\end{proof}
\subsubsection{Proof of Theorem~\ref{regularforitselfstable}}
\begin{proof}
We now specify the behavior of the process $(X_t^{\rmr},t\geq 0)$ at its boundary $1$ when it is regular reflecting by showing that the boundary is regular for itself, namely $\tau_1=0$, $\bbP_1$-a.s. Similarly as in the proof of Theorem~\ref{regularforitself}, the boundary $1$ is regular for itself if and only if
\begin{equation}\label{pxtau1}
\bbP_x(\tau_1>t)\underset{x\,\rightarrow\,1-}{\longrightarrow} 0 \text{ for any } t>0.
\end{equation}
We now establish~\eqref{pxtau1}. Recall $\clA$ in~\eqref{generator} and $\clA^{\rms}$ in~\eqref{generatorWFs}. Let $\epsilon\in (0,1)$. By~\cite[Proposition~6.3.2, p.~281]{MarkovProcessesSemigroupsandGenerators}, the existence a positive function $g$ on $[0,1]$ such that $g\in C^{2}([0,1])$, $g(1)=0$ and there is $c>0$, such that $\clA^{\rms}g(x)\leq -c$ for any $x\in (1-\epsilon,1)$, entails~\eqref{pxtau1}. We now look for such a function $g$. Observe that
\begin{align*}
\clA g(x) &= \ x\int_{0}^{1}\big(g(x+z(1-x))-g(x)-z(1-x)g'(x)\big) z^{-2}\Lambda(\ddr z)\\
&+(1-x)\int_{0}^{1}\big(g(x(1-z))-g(x)+zxg'(x)\big) z^{-2}\Lambda(\ddr z)\\
&:=\clA^{+}g(x)+\clA^{-}g(x).
\end{align*}
Recall $\clA^{\rms}g(x)=\clA g(x)+\mu(\bbN)x(f(x)-1)g'(x)$ for al $x\in [0,1]$, see~\eqref{generatorWFs}. Note that for any function $g\in C^{2}((0,1))$, one has for any $y, u$,
\[
g(y+u)-g(y)-ug'(y)=u^2\int_0^1 g''(y+vu)(1-v)\ddr v.
\]
Let $g(x)= (1-x)^\delta$ for $00$ and all $x$ close to $1$. In addition, for all $x\in [0,1]$,
\begin{equation}\label{A+}
\begin{split}
\clA^{+}g(x)&=x\int_0^1 (g(x+z(1-x))-g(x)-z(1-x) g'(x))z^{-2}\Lambda(\ddr z) \\
&=\delta(\delta-1)x(1-x)^2\int_0^1 \Lambda(\ddr z)\int_0^1(1-x-vz(1-x))^{\delta-2}(1-v)\ddr v\\
&=\delta(\delta-1)x(1-x)^\delta\int_0^1\Lambda(\ddr z)\int_0^1(1-vz)^{\delta-2}(1-v)\ddr v<0,
\end{split}
\end{equation}
and for all $x$ close to $1$,
\begin{equation}\label{A-}
\begin{split}
\clA^{-}g(x)&=(1-x)\int_0^1(g(x(1-z))-g(x)+zxg'(x))z^{-2}\Lambda(\ddr z) \\
&=\delta(\delta-1)(1-x)x^2\int_0^1 \Lambda(\ddr z)\int_0^1 (1-x+vxz)^{\delta-2}(1-v)\ddr v\\
&\leq c_1(\delta-1)(1-x)\int_0^1 (1-x+z)^{\delta-2} \Lambda(\ddr z)\int_0^1(1-v)\ddr v \\
&\leq c_2(\delta-1)(1-x)\int_0^{1-x} (1-x+z)^{\delta-2} \Lambda(\ddr z) \\
&\leq -c_3(1-x)(1-x)^{\delta-2}\int_0^{1-x}\Lambda(\ddr z) \leq -c_3(1-x)^{\delta-1}\int_0^{1-x}\Lambda(\ddr z),
\end{split}
\end{equation}
where $c_i, i\in \{1,2,3\}$ are positive constants. By assumption $\Lambda(\ddr z)=h(z)\ddr z$ with $h(z)\underset{z\,\rightarrow\,0}{\sim} \rho z^{\alpha-1}$. Thus, $\int_0^{1-x}\Lambda(\ddr z)\underset{x\,\rightarrow\,1-}{\sim} C(1-x)^{\alpha}$ for some constant $C>0$. Combining~\eqref{A+} and~\eqref{A-}, and recalling that $\delta=1-\alpha$, we see that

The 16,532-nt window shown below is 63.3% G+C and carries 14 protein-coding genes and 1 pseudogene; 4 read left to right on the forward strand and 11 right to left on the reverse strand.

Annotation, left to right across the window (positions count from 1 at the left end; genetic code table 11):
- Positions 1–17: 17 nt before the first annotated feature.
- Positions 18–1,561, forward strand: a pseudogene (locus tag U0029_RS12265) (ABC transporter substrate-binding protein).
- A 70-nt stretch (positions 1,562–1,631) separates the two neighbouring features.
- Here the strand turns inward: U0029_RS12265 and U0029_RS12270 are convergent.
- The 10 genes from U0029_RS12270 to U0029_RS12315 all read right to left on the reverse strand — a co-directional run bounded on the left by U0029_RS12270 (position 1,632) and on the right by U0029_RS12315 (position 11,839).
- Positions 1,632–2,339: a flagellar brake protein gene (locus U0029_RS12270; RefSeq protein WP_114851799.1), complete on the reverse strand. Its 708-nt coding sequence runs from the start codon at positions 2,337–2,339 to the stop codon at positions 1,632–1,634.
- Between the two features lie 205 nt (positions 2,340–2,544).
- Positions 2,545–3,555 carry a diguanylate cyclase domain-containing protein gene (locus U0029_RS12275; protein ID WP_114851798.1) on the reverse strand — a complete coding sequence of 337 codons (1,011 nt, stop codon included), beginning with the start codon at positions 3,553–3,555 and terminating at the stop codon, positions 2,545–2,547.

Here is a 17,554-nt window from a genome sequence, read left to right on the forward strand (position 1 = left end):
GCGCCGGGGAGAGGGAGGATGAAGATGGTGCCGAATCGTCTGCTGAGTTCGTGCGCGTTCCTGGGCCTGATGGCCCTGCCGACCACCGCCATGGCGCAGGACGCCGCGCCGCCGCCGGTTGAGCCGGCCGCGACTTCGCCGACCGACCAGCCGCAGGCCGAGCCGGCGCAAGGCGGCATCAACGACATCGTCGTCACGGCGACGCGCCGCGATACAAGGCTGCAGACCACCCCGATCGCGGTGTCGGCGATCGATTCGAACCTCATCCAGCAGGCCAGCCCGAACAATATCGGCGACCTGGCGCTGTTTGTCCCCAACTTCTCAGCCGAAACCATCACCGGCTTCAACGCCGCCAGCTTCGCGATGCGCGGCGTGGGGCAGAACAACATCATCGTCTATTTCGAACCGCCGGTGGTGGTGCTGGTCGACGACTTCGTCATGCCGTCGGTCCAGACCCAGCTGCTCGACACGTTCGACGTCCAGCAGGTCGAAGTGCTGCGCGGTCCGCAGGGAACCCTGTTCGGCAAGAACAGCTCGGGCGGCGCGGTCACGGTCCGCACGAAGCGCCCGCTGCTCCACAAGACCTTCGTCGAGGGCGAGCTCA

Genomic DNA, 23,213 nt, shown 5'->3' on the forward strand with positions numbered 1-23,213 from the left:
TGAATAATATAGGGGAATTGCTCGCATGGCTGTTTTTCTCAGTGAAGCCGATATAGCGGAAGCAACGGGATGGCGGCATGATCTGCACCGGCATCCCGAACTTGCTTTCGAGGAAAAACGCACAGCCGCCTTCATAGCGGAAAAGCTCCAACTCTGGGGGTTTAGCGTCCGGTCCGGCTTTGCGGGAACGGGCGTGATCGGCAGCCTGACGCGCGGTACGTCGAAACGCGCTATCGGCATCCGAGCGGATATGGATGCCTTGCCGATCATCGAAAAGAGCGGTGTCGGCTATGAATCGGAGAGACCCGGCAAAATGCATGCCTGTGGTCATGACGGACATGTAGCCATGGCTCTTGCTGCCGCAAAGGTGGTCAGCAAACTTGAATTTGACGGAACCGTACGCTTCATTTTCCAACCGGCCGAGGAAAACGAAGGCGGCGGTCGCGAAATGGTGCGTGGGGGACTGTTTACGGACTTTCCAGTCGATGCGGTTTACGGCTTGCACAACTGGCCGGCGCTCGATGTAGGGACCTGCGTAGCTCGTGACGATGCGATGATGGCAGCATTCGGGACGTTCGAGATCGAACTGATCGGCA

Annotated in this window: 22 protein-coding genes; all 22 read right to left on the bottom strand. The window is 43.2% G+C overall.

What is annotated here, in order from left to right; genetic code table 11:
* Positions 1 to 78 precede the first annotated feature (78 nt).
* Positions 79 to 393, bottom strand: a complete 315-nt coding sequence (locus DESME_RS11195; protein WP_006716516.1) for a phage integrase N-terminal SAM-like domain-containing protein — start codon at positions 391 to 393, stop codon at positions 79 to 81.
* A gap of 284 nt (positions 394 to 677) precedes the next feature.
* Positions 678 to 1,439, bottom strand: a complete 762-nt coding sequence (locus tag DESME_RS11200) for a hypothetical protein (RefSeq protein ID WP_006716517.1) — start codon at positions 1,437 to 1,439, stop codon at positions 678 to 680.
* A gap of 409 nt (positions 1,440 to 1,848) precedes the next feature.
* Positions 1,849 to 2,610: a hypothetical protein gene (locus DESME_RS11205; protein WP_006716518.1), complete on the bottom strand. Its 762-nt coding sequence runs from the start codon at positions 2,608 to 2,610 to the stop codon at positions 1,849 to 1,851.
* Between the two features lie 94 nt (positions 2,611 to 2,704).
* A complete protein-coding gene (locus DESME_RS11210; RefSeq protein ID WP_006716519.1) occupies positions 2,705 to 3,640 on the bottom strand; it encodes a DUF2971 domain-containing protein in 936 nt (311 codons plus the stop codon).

\[
\underset{x\,\rightarrow\,1-}{\limsup}\ A^sg(x)\leq -c
\]
for some positive constant $c$.
\end{proof}
\subsubsection{Proof of Corollary~\ref{inftyregularreflecting}}
\begin{proof}
The proof is straightforward. By Theorem~\ref{regularforitselfstable}, the boundary $1$ of $(X_t^{\rmr},t\geq 0)$ is regular for itself. Then statement~\eqref{coro2.21.i} follows by applying Theorem~\ref{regularforitself}. Statement~\eqref{coro2.21.ii} is a consequence of Theorem~\ref{rec}.
\end{proof}
Other explicit cases have been found in~\cite{explosion} and have their counterparts for the dual $\Lambda$-Wright--Fisher processes with frequency-dependent selection. We refer for instance to~\cite[Theorem~3.11]{explosion} for the case $\Phi(n)\underset{n\,\rightarrow\,\infty}{\sim} d n(\log n)^{\beta}$ and $\mu(n)\underset{n\,\rightarrow\,\infty}{\sim} b \frac{(\log n)^{\alpha}}{n^2}$. We finally mention a question that has not been addressed in the present article. The equivalence stated in Theorem~\ref{regularforitself} entails that if one of the processes has its boundary \emph{irregular for itself} then the other process has its boundary \emph{sticky}, in the sense that the process stays at the boundary a set of times of positive Lebesgue measure. More precisely, for the process $(X_t^{\rmr}(x),t\geq 0)$, the duality relation~\eqref{dualabso} implies that for any time
\[
t\geq 0,\,\underset{n\,\rightarrow\,\infty}{\lim}\bbE\left[x^{N_t^{\min,(n)}}\right]=\bbP\left(X_t^{\rmr}(x)=1\right),
\]
which might be positive if the process $(N^{(\infty)}_t,t\geq 0)$ does not return to $\infty$ instantaneously i.e. $\underset{n\,\rightarrow\,\infty}{\lim}\bbP_n(\zeta_\infty> t)>0$ for some $t>0$. Whether there are some resampling measure $\Lambda$ and selection function $f$ for which boundaries $1$ or $\infty$ are indeed sticky or irregular for themselves remains an unsolved question.
\subsection*{Acknowledgements}
The authors are grateful to two anonymous referees for very detailed suggestions and comments.